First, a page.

Two more initial public offerings (IPOs) have launched this week. Alkem Laboratories Ltd and Dr Lal PathLabs are both accessing the primary market in issue sizes of up to Rs.1,350 crore and Rs.638 crore, respectively. Both companies are entering the listed space through an IPO to give existing promoters and investors a chance to sell some stake.
Dr Lal PathLabs is well known for its chain of diagnostic centers across Indian cities and overseas as well. The company was incorporated as a private limited company in 1995, but most of the expansion took place over the past 15 years. According to industry research quoted in the IPO prospectus, there is a lot of potential for healthcare expenditure in the economy to increase. Within this, evidence-based treatment is becoming a requirement for many doctors; this supports diagnostics, which is expected to show an annualised growth rate of 16-17% over the next three years.
As per a research note on the IPO published by Motilal Oswal Securities Ltd, the strong pan-India brand franchise of the company, its hub and spoke business model and net cash balance sheet work in its favour.
However, the industry itself is fragmented and highly competitive. The company will have to diversify in areas beyond North India—a region from which it derives the bulk of its revenues— to have a competitive advantage. Moreover, the low entry barriers in the industry can keep profitable expansion slow.
The company has a good set of financial numbers. Revenues have clocked around 29% compounded annual growth rate (CAGR) in the past four years, with margins of 23-25% and net profit growth of 32% CAGR for the same period. Moreover, this is a cash rich and zero debt company, which also goes down well for future expansion plans.
According to Arun Kejriwal, an independent market analyst based in Mumbai, “Private equity investors having put money in the company shows that the business itself is good. However, the pricing of the IPOs is driven by the need to give these investors an exit. The issue is priced exorbitantly.”
Alkem Laboratories is a four-decade old manufacturer of branded generics and active pharmaceutical ingredients, among other things. Alkem markets these not only in India but also to other countries. Over the past 4 years, the company has managed to increase contribution from overseas markets (primarily from the US) to 25% of total revenue. The company has a wide manufacturing base and strong capability of scientists and pharmacists, which enables it to innovate consistently.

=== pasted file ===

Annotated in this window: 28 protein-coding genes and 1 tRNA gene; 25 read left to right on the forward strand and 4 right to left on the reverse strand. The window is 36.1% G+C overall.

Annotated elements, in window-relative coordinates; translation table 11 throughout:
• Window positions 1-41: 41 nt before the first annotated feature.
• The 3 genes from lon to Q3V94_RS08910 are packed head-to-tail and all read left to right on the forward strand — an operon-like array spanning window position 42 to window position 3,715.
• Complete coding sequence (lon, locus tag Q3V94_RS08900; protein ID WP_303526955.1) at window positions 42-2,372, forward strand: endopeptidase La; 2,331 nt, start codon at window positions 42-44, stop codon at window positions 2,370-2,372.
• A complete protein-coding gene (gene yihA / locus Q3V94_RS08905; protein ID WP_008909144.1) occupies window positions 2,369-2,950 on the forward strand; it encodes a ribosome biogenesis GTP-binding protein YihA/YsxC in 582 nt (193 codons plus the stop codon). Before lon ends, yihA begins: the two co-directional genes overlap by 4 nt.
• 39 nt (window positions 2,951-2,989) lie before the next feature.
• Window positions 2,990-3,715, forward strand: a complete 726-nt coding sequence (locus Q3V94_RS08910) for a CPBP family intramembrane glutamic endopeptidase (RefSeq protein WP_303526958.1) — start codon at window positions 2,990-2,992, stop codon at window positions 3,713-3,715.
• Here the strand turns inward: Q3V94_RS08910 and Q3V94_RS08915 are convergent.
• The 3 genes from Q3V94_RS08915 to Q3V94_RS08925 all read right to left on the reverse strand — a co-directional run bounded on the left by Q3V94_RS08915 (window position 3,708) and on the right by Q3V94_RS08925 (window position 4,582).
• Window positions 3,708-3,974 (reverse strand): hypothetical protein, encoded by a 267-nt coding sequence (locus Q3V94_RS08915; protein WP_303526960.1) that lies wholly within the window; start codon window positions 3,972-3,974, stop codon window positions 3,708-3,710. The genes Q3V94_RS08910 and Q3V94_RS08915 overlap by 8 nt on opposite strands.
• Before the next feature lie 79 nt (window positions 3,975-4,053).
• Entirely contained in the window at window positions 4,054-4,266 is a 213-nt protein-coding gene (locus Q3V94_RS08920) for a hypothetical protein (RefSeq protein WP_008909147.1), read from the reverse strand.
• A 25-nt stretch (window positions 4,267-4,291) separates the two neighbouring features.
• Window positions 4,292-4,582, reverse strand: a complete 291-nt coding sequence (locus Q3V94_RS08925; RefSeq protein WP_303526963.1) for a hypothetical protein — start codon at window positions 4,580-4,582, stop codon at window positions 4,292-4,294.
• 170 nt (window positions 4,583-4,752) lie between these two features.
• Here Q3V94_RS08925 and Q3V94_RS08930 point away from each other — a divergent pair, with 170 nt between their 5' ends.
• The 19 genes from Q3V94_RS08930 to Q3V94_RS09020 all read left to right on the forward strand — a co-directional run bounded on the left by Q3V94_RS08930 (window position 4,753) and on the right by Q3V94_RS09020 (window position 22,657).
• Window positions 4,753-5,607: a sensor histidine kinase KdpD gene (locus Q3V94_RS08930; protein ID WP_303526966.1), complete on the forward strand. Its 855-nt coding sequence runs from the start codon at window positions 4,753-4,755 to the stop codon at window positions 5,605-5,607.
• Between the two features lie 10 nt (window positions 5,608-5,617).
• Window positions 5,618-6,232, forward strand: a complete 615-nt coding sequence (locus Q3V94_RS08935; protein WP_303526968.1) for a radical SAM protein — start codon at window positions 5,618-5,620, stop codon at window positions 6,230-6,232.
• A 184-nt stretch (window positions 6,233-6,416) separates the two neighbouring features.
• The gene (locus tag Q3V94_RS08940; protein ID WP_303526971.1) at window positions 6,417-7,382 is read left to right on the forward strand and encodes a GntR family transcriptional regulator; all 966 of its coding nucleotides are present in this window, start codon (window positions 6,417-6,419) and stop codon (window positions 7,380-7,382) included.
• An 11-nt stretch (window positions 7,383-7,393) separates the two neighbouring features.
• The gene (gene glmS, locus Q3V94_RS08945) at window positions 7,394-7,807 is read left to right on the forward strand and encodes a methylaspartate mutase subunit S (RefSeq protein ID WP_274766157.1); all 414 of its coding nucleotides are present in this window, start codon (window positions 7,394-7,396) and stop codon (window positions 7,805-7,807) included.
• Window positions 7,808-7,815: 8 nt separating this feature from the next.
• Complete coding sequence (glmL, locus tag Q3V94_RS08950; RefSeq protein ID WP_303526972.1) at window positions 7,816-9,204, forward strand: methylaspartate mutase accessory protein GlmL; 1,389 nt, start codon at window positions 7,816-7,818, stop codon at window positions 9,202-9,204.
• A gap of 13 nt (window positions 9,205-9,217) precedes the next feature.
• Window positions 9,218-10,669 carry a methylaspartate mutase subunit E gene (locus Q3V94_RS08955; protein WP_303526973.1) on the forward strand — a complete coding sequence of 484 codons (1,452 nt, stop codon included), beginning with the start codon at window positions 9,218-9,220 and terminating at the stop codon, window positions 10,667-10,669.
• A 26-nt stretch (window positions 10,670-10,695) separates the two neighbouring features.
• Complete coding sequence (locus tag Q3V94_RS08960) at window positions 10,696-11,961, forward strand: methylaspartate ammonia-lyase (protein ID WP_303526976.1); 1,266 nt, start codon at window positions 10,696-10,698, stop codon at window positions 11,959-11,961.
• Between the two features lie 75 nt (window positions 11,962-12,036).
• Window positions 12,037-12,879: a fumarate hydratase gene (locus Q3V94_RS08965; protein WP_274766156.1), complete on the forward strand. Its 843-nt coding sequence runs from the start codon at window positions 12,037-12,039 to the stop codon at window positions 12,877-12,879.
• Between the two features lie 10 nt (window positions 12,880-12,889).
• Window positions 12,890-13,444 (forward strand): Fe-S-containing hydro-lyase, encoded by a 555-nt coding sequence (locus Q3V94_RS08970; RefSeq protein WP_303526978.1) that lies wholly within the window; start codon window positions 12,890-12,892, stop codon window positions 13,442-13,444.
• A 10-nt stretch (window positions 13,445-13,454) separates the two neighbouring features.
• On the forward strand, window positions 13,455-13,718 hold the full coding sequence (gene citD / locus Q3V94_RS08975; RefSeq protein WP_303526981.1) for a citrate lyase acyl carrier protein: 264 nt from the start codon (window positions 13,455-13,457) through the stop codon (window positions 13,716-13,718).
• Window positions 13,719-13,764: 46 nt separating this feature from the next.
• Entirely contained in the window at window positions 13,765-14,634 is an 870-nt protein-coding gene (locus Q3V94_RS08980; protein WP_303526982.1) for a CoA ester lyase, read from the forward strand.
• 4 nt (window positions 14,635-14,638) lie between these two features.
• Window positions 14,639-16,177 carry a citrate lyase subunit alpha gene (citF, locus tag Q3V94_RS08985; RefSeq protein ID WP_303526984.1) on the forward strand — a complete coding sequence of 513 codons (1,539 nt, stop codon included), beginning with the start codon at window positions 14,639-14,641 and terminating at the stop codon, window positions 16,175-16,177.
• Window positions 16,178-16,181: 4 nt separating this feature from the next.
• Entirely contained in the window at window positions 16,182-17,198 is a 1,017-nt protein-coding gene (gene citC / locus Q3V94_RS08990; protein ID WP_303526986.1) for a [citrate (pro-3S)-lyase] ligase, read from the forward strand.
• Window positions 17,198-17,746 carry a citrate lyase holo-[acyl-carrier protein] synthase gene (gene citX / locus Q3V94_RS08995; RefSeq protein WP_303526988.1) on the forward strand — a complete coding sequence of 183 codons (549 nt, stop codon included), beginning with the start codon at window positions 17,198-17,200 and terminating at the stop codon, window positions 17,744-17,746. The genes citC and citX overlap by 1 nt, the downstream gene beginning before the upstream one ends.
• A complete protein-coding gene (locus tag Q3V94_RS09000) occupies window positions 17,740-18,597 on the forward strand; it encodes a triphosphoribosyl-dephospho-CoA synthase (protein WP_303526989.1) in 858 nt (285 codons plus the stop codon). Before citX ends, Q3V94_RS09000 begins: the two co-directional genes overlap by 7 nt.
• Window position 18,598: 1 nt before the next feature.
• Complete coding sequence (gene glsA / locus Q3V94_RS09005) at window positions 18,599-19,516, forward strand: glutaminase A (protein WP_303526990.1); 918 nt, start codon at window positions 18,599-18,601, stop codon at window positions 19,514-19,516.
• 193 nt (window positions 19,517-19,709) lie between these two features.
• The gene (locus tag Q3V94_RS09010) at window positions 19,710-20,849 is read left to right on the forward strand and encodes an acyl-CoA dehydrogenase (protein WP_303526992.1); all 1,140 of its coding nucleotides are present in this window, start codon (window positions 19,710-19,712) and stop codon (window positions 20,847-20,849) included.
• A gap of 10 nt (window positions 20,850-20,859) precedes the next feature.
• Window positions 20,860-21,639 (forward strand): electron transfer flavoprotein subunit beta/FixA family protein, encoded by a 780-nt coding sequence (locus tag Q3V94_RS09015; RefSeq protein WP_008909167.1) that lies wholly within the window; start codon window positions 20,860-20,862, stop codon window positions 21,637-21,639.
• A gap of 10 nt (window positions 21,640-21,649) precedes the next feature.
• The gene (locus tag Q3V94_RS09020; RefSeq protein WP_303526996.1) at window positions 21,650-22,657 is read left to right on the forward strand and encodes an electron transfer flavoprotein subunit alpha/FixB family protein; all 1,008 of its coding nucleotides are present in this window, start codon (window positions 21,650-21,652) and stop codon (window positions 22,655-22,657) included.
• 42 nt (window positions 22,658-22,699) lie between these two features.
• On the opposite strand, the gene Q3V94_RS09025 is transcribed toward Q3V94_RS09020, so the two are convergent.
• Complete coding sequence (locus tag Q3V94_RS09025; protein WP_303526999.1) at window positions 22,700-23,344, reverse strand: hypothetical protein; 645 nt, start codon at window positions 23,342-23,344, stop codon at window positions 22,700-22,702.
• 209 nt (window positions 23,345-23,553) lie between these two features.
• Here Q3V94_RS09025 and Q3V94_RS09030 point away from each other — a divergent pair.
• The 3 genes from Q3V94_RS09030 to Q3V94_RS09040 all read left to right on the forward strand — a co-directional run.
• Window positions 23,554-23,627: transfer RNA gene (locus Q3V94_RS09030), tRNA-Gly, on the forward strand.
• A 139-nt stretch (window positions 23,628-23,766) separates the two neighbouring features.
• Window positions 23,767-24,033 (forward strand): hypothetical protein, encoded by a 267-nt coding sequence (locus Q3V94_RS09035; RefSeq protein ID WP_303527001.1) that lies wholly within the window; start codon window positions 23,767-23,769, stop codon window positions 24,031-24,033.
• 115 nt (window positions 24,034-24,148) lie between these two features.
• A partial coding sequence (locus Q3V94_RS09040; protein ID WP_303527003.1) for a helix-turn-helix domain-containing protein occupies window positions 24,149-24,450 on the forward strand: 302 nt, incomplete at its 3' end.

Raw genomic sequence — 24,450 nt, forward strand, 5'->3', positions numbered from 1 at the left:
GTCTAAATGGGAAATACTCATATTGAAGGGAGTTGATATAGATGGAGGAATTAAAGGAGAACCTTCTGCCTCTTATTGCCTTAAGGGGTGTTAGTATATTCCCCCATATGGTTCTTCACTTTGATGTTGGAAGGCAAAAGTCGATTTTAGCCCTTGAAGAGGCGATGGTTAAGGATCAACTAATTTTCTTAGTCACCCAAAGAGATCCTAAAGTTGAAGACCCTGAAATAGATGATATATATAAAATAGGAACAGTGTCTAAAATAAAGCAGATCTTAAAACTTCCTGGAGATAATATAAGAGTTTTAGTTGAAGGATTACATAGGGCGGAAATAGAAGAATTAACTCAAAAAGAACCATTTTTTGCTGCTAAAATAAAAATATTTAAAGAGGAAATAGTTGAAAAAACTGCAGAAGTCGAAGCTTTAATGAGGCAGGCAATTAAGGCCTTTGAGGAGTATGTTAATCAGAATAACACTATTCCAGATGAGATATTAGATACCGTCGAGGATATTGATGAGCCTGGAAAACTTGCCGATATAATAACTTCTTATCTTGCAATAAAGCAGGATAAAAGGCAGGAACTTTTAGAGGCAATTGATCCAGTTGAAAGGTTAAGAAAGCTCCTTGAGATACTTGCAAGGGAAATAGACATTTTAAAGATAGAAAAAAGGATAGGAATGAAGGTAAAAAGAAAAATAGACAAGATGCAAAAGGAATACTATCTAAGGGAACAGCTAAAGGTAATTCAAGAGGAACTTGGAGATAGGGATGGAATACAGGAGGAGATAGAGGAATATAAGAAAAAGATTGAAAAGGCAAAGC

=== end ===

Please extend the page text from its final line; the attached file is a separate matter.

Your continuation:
While Alkem is positioned well in the domestic market, it has primarily relied on organic growth. Moreover, margin expansion hasn’t kept pace with revenue growth. A lot of the future growth depends on success with US filings. Other than that, the company’s financial health seems stable with reducing debt and stable cash balance. The company grew its revenues at around 22% CAGR in the past four years and net profit growth was 11.7% for the same period. But the return on capital is showing a declining trend and is much lower than that of some others in the industry.
This could be a result of the declining operating margin; down to around 13% (March 2015) from levels of 18% seen just 3 years ago.
According to Kejriwal, “Alkem has the opportunity to grow its business in a big manner in the US. At the same time, it is comforting that 75% business is from India, which lowers the immediate risk of any potential issues arising from non-compliance with US FDA (US Food and Drug Administration) regulations.”
Valuations of neither of the two companies is cheap. At the IPO price range of Rs.525-535 (considering the retail discount of Rs.15 per share), the company trades at an financial year 2016 estimated price-to-earnings (P-E) multiple of 37-38 times. In the absence of listed participants, it’s difficult to compare this P-E, but for a profit growth of 30-35% per annum combined with a declining net worth, the positives seem to be more than priced in.
Alkem is priced 23-24 times FY16 estimated earnings if the growth trajectory remains stable. While this is lower than that of some listed companies, the worry is on capital utilisation, which is inadequate compared to some of the other listed peers. In case of IPOs, pricing is a critical factor. “There are many listed stocks that are underpriced and make for a better buying opportunity. In case of IPOs, artificially created volumes generate interest but that’s not viable for retail investors,” said Kishor Ostwal, chairman and managing director, CNI research.
Given the fundamentals, both stocks are worth owning as part of a long-term portfolio. But applying to the IPO is fraught with risks of low allotment and unexpected low listing gains. A better option would be to buy in the secondary market once the price settles, even if you get shares at a price slightly higher than the IPO allotment price. If you want to invest in the IPO, experts suggest booking profits on listing. The grey market premium on these two issues is 15-20%. So, there is a probability of allotment being low.